Prostate-specific antigen (PSA) is a protein produced by cells of the prostate gland. The PSA test measures the level of PSA in the blood. The doctor takes a blood sample, and the amount of PSA is measured in a laboratory. Because PSA is produced by the body and can be used to detect disease, it is sometimes called a biological marker or a tumor marker.
It is normal for men to have a low level of PSA in their blood; however, prostate cancer or benign (not cancerous) conditions can increase a man’s PSA level. As men age, both benign prostate conditions and prostate cancer become more common. The most frequent benign prostate conditions are prostatitis(inflammation of the prostate) and benign prostatic hyperplasia (BPH) (enlargement of the prostate). There is no evidence that prostatitis or BPH causes cancer, but it is possible for a man to have one or both of these conditions and to develop prostate cancer as well.
A man’s PSA level alone does not give doctors enough information to distinguish between benign prostate conditions and cancer. However, the doctor will take the result of the PSA test into account when deciding whether to check further for signs of prostate cancer.
Why is the PSA test performed?
The U.S. Food and Drug Administration (FDA) has approved the use of the PSA test along with a digital rectal exam (DRE) to help detect prostate cancer in men 50 years of age or older. During a DRE, a doctor inserts a gloved finger into the rectum and feels the prostate gland through the rectal wall to check for bumps or abnormal areas. Doctors often use the PSA test and DRE as prostate cancer screening tests; together, these tests can help doctors detect prostate cancer in men who have no symptoms of the disease.
The FDA has also approved the use of the PSA test to monitor patients who have a history of prostate cancer to see if the cancer has recurred (come back). If a man’s PSA level begins to rise, it may be the first sign of recurrence. Such a “biochemical relapse” typically precedes clinical signs and symptoms of a relapse by months or years. However, a single elevated PSA measurement in a patient with a history of prostate cancer does not always mean the cancer has come back. A man who has been treated for prostate cancer should discuss an elevated PSA level with his doctor. The doctor may recommend repeating the PSA test or performing other tests to check for evidence of a recurrence. The doctor may look for a trend of rising PSA measurements over time rather than a single elevated PSA level.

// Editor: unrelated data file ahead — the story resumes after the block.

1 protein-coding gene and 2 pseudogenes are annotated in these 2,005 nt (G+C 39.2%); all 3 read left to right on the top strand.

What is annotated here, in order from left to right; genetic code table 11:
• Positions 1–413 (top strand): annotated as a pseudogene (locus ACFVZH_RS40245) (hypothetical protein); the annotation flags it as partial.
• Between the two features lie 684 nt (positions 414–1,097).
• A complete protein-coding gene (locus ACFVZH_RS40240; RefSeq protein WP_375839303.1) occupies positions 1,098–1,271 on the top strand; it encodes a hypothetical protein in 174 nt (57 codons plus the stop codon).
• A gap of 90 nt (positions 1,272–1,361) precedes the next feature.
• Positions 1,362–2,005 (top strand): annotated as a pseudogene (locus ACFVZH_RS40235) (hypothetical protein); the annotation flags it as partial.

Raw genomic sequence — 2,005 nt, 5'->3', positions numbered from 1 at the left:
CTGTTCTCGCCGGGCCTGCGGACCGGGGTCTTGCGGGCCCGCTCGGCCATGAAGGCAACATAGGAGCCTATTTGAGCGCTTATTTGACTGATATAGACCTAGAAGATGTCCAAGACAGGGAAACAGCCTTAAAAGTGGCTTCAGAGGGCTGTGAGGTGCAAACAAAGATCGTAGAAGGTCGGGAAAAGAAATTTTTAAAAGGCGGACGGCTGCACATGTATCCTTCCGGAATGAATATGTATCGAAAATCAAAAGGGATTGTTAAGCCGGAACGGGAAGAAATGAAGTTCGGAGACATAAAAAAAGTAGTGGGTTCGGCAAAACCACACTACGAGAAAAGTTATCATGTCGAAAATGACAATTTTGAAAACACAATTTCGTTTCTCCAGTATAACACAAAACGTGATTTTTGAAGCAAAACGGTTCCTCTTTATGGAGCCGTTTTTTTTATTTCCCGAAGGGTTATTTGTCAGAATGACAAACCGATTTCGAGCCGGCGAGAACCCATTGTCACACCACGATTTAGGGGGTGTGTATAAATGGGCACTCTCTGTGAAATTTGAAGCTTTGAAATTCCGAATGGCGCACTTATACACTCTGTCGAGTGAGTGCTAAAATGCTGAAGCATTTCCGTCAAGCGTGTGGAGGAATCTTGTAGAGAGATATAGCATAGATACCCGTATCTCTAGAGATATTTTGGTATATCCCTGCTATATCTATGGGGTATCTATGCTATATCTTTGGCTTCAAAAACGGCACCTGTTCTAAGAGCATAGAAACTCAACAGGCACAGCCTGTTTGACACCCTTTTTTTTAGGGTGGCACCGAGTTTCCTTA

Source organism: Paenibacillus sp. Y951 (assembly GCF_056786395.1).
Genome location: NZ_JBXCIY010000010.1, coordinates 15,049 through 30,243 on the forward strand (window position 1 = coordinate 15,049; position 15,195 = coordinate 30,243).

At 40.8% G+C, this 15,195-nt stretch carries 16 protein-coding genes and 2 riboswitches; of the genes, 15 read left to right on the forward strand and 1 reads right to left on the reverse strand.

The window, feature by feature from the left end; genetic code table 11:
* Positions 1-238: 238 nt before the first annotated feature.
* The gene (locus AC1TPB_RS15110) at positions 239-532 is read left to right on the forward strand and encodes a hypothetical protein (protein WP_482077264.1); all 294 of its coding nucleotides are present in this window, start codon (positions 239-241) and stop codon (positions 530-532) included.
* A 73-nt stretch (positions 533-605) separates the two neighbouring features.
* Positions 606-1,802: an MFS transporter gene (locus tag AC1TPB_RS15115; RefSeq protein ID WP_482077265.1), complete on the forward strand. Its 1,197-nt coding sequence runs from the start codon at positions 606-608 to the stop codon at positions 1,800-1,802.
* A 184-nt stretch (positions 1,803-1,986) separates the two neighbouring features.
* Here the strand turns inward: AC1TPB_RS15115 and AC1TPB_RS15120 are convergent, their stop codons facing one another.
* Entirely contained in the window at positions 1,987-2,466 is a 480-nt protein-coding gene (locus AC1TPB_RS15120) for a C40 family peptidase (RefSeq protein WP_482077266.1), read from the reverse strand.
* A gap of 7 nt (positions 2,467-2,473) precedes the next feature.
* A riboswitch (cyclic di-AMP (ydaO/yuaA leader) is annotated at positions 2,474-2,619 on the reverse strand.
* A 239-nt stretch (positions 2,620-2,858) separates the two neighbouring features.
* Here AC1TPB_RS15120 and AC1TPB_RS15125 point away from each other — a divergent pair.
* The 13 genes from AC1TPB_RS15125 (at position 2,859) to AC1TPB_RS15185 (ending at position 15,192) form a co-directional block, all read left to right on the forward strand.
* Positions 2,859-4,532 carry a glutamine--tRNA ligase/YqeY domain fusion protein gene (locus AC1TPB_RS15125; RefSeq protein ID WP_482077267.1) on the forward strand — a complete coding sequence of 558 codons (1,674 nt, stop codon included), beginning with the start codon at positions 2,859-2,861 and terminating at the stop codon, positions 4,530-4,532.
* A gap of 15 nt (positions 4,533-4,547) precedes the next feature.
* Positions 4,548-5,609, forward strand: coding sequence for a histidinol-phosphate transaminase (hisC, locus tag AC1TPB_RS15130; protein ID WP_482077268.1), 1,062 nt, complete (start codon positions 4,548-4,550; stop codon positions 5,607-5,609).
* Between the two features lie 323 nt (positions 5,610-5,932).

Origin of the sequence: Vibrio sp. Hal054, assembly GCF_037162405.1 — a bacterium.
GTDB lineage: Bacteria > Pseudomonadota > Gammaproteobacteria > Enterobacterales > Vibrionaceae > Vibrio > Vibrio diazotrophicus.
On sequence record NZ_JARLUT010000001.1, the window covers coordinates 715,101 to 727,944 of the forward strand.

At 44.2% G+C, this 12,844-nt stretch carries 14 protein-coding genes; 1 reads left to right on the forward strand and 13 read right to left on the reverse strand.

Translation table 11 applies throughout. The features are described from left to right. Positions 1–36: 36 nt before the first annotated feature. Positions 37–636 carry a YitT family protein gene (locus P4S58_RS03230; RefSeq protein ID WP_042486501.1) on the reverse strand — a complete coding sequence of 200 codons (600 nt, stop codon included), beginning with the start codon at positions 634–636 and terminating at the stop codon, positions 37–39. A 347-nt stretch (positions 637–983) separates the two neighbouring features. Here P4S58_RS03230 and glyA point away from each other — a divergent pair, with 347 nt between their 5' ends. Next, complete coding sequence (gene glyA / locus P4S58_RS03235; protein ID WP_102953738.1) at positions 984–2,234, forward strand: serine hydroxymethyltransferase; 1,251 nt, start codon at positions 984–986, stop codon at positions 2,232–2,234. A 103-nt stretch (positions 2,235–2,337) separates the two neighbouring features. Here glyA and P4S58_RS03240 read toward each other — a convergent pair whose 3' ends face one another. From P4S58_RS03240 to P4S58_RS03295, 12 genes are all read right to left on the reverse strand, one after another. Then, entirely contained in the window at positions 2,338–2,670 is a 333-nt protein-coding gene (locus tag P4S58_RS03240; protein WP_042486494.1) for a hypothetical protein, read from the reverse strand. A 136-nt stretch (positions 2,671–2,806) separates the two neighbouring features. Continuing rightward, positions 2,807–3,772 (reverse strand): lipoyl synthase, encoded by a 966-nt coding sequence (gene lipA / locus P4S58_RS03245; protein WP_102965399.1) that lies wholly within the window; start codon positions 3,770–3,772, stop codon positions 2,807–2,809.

It is important to note that a man who is receiving hormone therapy for prostate cancer may have a low PSA level during, or immediately after, treatment. The low level may not be a true measure of the man’s PSA level. Men receiving hormone therapy should talk with their doctor, who may advise them to wait a few months after hormone treatment before having a PSA test.
For whom might a PSA screening test be recommended?
Doctors’ recommendations for screening vary. Some encourage yearly screening for men over age 50, and some advise men who are at a higher risk for prostate cancer to begin screening at age 40 or 45. Others caution against routine screening. Although specific recommendations regarding PSA screening vary, there is general agreement that men should be informed about the potential risks and benefits of PSA screening before being tested. Currently, Medicare provides coverage for an annual PSA test for all men age 50 and older.
Several risk factors increase a man’s chances of developing prostate cancer. These factors may be taken into consideration when a doctor recommends screening. Age is the most common risk factor, with nearly 63 percent of prostate cancer cases occurring in men age 65 and older (1). Other risk factors for prostate cancer include family history, race, and possibly diet. Men who have a father or brother with prostate cancer have a greater chance of developing prostate cancer. African American men have the highest rate of prostate cancer, while Asian and Native American men have the lowest rates. In addition, there is some evidence that a diet higher in fat, especially animal fat, may increase the risk of prostate cancer.
What if the screening test results show an elevated PSA level?
A man should discuss an elevated PSA test result with his doctor. There can be different reasons for an elevated PSA level, including prostate cancer, benign prostate enlargement, inflammation, infection, age, and race.
If no symptoms to suggest cancer are present, the doctor may recommend repeating DRE and PSA tests regularly to watch for any changes. If a man’s PSA level has been increasing or if a suspicious lump is detected during a DRE, the doctor may recommend other tests to determine if there is cancer or another problem in the prostate. A urine test may be used to detect a urinary tract infection or blood in the urine. The doctor may recommend imaging tests, such as a transrectal ultrasound (a test in which high-frequency sound waves are used to obtain images of the rectum and nearby structures, including the prostate), x-rays, or cystoscopy (a procedure in which a doctor looks into the urethra and the bladderthrough a thin, lighted tube that is inserted through the end of the penis; this can help determine whetherurinary blockage is caused by an enlarged prostate). Medicine or surgery may be recommended if the problem is BPH or an infection.
If cancer is suspected, a biopsy is needed to determine whether cancer is present in the prostate. During a biopsy, samples of prostate tissue are removed, usually with a needle, and viewed under a microscope. The doctor may use ultrasound to view the prostate during the biopsy, but ultrasound cannot be used alone to tell if cancer is present.